How to Remove an Authorized User From Your Credit Card

Calling the credit card issuer
Photo: © Peter Cade / Getty Images

An authorized user is a person who has permission to use your credit card account, but not responsibility for making the payments on the account. You may have added a child as an authorized user on your account to allow them to jumpstart their credit or to give them a way to make credit card purchases.

There comes a time when authorized users must be, or maybe choose to be, removed from the account, especially if their credit card use is hurting your credit score or vice versa. You might even opt to remove an authorized user to avoid paying an additional fee for having another person on your account.

Process to Remove an Authorized User

Removing an authorized user from a credit card is pretty easy. You can call the credit card issuer at the number on the back of your credit card and request that the authorized user be removed from the credit card. If you have multiple authorized users but are only removing one, make sure you specify which user you’d like to remove from the account.

You can follow up your request with a letter to prove that you made the request. For example, you can write “Per our phone conversation on 7/17/2020, I would like to remove Jane Doe’s authorized user status from my account ending in 1234 effective 7/17/2020.”


Credit card issuers often have a specific address for receiving letters. Check your credit card statement for your credit card issuer’s address for correspondence. Send the letter via certified mail if you’d like confirmation that the credit card issuer received the letter.

You may even be able to easily remove the authorized user through your online account or the card issuer's smartphone app for some issuers. Log into your account, and look for an option to manage users.

Once the authorized user is removed from the account, they'll no longer have access to make purchases using their credit card. The primary account holder can keep and use any rewards that were accumulated on the account.

It's helpful to let the authorized user know that you’re removing them from the account, so they know not to try to use their card. Otherwise, they could be unpleasantly surprised with a declined transaction after trying to use that credit card to make a purchase.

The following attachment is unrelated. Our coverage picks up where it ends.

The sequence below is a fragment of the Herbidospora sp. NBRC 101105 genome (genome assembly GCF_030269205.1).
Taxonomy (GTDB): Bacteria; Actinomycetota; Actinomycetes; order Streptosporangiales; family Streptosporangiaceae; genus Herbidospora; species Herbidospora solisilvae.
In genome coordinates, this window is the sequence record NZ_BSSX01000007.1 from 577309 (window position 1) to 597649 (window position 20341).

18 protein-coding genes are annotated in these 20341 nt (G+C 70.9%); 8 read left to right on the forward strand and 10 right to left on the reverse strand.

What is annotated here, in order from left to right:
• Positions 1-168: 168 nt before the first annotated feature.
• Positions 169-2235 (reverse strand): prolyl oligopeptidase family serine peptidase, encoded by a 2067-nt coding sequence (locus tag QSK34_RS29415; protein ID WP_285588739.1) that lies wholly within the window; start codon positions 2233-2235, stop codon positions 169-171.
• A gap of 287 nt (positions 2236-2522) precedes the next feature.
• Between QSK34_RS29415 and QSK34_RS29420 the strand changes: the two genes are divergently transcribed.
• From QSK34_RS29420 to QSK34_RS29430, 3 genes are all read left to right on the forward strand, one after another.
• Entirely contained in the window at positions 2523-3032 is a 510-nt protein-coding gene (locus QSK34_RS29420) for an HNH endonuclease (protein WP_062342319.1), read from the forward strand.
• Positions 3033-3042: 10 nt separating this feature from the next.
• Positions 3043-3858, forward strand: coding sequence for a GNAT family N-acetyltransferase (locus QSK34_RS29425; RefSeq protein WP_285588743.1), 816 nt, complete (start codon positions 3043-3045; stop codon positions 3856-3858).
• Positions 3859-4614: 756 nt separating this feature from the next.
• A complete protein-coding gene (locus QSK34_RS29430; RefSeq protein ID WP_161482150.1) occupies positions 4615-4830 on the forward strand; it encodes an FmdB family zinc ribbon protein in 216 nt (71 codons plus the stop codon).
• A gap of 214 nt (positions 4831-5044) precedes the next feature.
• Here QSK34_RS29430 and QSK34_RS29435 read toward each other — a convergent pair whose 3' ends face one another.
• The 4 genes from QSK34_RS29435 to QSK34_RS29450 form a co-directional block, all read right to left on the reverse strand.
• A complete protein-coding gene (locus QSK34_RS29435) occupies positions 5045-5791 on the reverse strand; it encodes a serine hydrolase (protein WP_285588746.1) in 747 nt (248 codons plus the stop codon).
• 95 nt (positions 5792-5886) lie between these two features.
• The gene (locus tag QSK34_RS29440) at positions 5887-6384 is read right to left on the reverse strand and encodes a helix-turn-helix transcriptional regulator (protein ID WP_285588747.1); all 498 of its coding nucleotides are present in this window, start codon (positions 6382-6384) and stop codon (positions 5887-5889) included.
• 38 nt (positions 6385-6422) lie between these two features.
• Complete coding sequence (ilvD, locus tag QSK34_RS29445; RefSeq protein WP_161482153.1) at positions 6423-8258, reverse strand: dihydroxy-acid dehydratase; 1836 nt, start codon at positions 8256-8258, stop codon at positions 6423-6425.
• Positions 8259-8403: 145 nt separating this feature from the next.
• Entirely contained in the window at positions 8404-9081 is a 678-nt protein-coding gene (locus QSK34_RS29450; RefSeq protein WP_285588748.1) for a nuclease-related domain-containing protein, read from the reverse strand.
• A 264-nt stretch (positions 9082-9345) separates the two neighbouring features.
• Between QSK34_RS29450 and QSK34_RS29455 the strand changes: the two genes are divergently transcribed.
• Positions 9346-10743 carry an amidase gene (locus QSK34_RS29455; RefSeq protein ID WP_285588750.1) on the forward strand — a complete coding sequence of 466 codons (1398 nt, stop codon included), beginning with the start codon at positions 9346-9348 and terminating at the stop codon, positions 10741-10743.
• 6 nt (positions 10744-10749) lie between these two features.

Removing Yourself as an Authorized User

If you need to remove yourself as an authorized user, you may be able to get yourself removed by following the same process—by making a call to the credit card's customer service.

In some cases, the card issuer may require the primary account holder to make this kind of change to the account. If this isn't possible, and the credit card company won’t remove you without the primary account holder’s permission, you can at least use the credit report dispute process to have the account removed from your credit report. That way, the account history will no longer affect your credit score.

File a dispute with the credit bureaus if the account continues to show on your credit report even after you've been removed. You can have the account information removed from your credit file.

Payment Responsibility

The primary cardholder is solely responsible for paying back any purchases made by the authorized user while they were listed on your account. Your credit card agreement overrides any verbal agreements you had with the authorized user to pay their share of the credit card bill.


The authorized user doesn’t have any legal responsibility for the charges they made to the account.

What About a Joint Cardholder?

There is no process for removing a joint cardholder from a credit card account. Joint cardholders apply for and hold the credit card together. Both parties are equally responsible for the credit card balance and remain on the account for as long as it's open.

If joint cardholders no longer want to share a credit card, they must pay off the balance or transfer it to a credit card held by just one of the account holders. Once the balance is taken care of, the account can be closed to prevent further purchases.

Frequently Asked Questions (FAQs)

How does being an authorized user work?

You will get a credit card in your own name, but it will be attached to an account held by the primary cardholder. You will be free to charge on the card. It adds to its balance, but you will not be legally responsible for paying that balance or even your contribution to it. Your own credit score will be negatively affected if the primary cardholder doesn't make payments. Their score can be affected as well if you run up the balance.

How old do you have to be to be an authorized user on a credit card?

The age requirement can vary by card. Randolph-Brooks Federal Credit Union requires that you be at least 15 years old, but it's age 16 with Baxter Credit Union. Typically, the older you are, the more likely it is that you'll qualify.

What are some other alternatives to adding my child as an authorized user to my card?

You might consider helping them apply for a student credit card, which can be easier to qualify for, or a secured credit card. As the name suggests, this one involves placing a deposit with the lending institution that can be used to pay off any unpaid balance if your teenager defaults. You could also cosign for them on a card.

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  1. Capital One. "What is an Authorized User?"

  2. Capital One. "Want to Add or Remove Other Users on Your Credit Card Account?"

  3. Capital One. "Co-Signers vs. Authorized Users: What's the Difference?"

  4. SaverLife. "Should I Add My Child As an Authorized User on My Credit Card?"

  5. BCU. "Credit Cards—Adding an Authorized User."

  6. Randolph-Brooks Federal Credit Union. "Credit Card Authorized User FAQs," Page 1.

  7. Capital One. "How Old Do You Have to Be to Apply for a Credit Card?"

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